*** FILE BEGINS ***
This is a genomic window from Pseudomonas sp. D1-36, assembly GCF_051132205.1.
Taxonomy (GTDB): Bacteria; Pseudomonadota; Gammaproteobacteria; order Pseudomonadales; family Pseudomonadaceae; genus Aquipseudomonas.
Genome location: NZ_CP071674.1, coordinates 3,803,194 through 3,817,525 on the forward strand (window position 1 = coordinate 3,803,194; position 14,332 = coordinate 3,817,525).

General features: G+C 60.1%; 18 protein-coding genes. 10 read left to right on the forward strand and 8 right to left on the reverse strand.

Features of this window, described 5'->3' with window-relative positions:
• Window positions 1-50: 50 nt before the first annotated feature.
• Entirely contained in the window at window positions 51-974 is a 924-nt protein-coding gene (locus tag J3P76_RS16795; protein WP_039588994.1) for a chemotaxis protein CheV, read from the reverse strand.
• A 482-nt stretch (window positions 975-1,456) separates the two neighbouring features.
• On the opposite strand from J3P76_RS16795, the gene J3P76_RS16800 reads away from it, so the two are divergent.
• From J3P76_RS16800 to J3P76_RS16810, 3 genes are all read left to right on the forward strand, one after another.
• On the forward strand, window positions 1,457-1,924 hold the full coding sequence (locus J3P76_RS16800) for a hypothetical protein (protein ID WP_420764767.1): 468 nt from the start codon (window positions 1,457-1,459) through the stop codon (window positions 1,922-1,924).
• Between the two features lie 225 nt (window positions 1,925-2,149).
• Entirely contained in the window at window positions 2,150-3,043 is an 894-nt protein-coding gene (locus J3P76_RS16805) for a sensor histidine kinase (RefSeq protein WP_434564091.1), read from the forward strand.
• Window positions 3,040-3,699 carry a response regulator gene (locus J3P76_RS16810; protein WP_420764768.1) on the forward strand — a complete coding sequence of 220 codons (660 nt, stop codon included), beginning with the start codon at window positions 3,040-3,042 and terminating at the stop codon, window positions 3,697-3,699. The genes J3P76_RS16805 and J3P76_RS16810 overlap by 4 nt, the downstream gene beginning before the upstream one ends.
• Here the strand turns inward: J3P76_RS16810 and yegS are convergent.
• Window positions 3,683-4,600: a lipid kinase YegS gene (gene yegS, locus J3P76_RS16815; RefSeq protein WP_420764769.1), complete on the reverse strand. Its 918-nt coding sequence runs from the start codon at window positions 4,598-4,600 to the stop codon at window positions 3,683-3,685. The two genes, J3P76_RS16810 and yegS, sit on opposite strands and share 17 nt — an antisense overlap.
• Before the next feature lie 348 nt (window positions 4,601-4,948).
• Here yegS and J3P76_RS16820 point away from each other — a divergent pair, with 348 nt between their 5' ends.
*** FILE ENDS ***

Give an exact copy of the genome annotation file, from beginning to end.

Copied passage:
This is a genomic window from Pseudomonas sp. D1-36, assembly GCF_051132205.1.
Taxonomy (GTDB): Bacteria; Pseudomonadota; Gammaproteobacteria; order Pseudomonadales; family Pseudomonadaceae; genus Aquipseudomonas.
Genome location: NZ_CP071674.1, coordinates 3,803,194 through 3,817,525 on the forward strand (window position 1 = coordinate 3,803,194; position 14,332 = coordinate 3,817,525).

General features: G+C 60.1%; 18 protein-coding genes. 10 read left to right on the forward strand and 8 right to left on the reverse strand.

Features of this window, described 5'->3' with window-relative positions:
• Window positions 1-50: 50 nt before the first annotated feature.
• Entirely contained in the window at window positions 51-974 is a 924-nt protein-coding gene (locus tag J3P76_RS16795; protein WP_039588994.1) for a chemotaxis protein CheV, read from the reverse strand.
• A 482-nt stretch (window positions 975-1,456) separates the two neighbouring features.
• On the opposite strand from J3P76_RS16795, the gene J3P76_RS16800 reads away from it, so the two are divergent.
• From J3P76_RS16800 to J3P76_RS16810, 3 genes are all read left to right on the forward strand, one after another.
• On the forward strand, window positions 1,457-1,924 hold the full coding sequence (locus J3P76_RS16800) for a hypothetical protein (protein ID WP_420764767.1): 468 nt from the start codon (window positions 1,457-1,459) through the stop codon (window positions 1,922-1,924).
• Between the two features lie 225 nt (window positions 1,925-2,149).
• Entirely contained in the window at window positions 2,150-3,043 is an 894-nt protein-coding gene (locus J3P76_RS16805) for a sensor histidine kinase (RefSeq protein WP_434564091.1), read from the forward strand.
• Window positions 3,040-3,699 carry a response regulator gene (locus J3P76_RS16810; protein WP_420764768.1) on the forward strand — a complete coding sequence of 220 codons (660 nt, stop codon included), beginning with the start codon at window positions 3,040-3,042 and terminating at the stop codon, window positions 3,697-3,699. The genes J3P76_RS16805 and J3P76_RS16810 overlap by 4 nt, the downstream gene beginning before the upstream one ends.
• Here the strand turns inward: J3P76_RS16810 and yegS are convergent.
• Window positions 3,683-4,600: a lipid kinase YegS gene (gene yegS, locus J3P76_RS16815; RefSeq protein WP_420764769.1), complete on the reverse strand. Its 918-nt coding sequence runs from the start codon at window positions 4,598-4,600 to the stop codon at window positions 3,683-3,685. The two genes, J3P76_RS16810 and yegS, sit on opposite strands and share 17 nt — an antisense overlap.
• Before the next feature lie 348 nt (window positions 4,601-4,948).
• Here yegS and J3P76_RS16820 point away from each other — a divergent pair, with 348 nt between their 5' ends.